Bon Fiscal. I’ve been asked for one of those many times, and been accused of many things if I was unwilling, or unable to provided this «coveted» receipt. It makes perfect sense that one would want to keep adequate records, as well as create a paper trail for tax purposes, but sometimes I would much rather just exchange goods or services for some cold hard cash and be done with it right? Maybe. If you can. You see, here in Bucharest, a lovely and simple adding machine is more than meets the eye. It’s a multi-hundred-euro piece of cash register gold. You need to have one, it will cost you money, it will provide receipts, and account for your taxes that you will have to pay. That brings us to our next point.. taxes. Romanian is by far NOT a tax haven. This isn’t Cypress, nor is it Panama. It’s Romania. You must pay taxes (unless you don’t) for everything you account for. Tax rates will very, but expect to be somewhere between 15% and 20% off of anything you sell. I will not be going to deep into anything legal or administration-wise on this article because I am NOT an accountant or a lawyer, so as with any column, the best advice I can give on this is that just because this is Romania, you can’t get away with everything, so consult the proper individual(s) before moving forward. Overseas earned income taxes and portfolio income taxes? Ask your accountant. Don’t stop when you hear information that doesn’t sit right with you. Tax laws have legal loopholes. Use them.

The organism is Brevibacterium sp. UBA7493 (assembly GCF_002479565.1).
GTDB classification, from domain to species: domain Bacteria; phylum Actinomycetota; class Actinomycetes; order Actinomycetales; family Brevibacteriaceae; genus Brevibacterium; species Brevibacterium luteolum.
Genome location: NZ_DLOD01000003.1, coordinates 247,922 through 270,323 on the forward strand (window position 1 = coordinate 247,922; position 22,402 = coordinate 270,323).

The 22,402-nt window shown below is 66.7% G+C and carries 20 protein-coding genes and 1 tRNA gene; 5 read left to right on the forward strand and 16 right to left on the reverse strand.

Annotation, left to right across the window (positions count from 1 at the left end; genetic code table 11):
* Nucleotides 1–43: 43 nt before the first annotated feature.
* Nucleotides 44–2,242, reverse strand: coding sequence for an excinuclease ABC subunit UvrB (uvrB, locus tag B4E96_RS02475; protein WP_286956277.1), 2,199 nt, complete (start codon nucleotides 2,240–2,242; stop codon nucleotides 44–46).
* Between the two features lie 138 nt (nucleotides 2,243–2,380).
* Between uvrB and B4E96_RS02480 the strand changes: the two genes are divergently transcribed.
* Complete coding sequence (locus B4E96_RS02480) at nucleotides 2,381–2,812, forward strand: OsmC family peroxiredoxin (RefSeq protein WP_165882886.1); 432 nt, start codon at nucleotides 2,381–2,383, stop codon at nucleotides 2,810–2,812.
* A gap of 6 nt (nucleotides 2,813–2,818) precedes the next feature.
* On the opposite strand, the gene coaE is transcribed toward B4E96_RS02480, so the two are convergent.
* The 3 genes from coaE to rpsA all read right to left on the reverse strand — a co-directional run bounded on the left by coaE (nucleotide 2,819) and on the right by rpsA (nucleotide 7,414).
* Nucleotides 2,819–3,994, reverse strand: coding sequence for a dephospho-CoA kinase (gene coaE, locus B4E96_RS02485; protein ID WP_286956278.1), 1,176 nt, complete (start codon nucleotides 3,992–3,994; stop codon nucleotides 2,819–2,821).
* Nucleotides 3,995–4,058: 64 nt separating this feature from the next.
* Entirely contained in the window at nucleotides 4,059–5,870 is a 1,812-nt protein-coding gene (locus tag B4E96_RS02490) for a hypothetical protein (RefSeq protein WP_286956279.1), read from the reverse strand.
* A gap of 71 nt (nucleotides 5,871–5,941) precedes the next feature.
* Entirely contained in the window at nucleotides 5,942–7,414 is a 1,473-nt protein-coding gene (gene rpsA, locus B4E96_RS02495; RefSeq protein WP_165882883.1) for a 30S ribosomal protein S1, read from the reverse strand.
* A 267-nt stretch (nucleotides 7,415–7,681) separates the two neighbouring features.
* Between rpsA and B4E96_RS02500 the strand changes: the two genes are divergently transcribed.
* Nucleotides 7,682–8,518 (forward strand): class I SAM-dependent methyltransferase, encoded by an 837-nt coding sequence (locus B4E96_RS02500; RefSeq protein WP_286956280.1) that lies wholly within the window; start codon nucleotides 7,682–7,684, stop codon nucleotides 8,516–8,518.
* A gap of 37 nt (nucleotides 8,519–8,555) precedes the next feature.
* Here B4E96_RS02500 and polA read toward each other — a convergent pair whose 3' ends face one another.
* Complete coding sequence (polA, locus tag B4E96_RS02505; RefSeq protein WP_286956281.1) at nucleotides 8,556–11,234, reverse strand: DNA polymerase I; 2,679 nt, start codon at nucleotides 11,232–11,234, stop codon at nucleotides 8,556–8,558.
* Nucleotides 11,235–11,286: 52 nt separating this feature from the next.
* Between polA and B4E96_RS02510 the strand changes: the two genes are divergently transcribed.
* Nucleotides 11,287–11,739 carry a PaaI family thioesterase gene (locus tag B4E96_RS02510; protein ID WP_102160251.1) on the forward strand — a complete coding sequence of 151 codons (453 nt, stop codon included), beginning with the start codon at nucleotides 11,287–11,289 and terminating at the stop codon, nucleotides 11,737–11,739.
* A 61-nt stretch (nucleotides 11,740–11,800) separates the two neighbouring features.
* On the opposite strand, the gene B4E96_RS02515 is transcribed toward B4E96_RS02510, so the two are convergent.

If your company’s business plan calls for employees, great. If not, you may consider hiring anyway if you can squeeze it in the budget. Romania is still known for it’s relatively cheap wages. Employees are typically associated with a larger percentage of business overhead in the UK and the States (or most elsewhere for that matter) and this simply isn’t the case in Romania. Consider running the numbers with a focus on employees doing more of the day to day activities, as well as the «replacing yourself» approach. In some, as well as many, instances it may be a great return on investment to pay an employee to pass out promotional flyers for instance. At 8-10 dollars per hour in the US this may not be very cost effective, but here you could probably get away with a profit. Employees here typically start off their working careers with an average salary of 800-1000 lei per month full time. Full time is also a bit ambiguous, and is often more than the 40 hour work week we are accustomed too.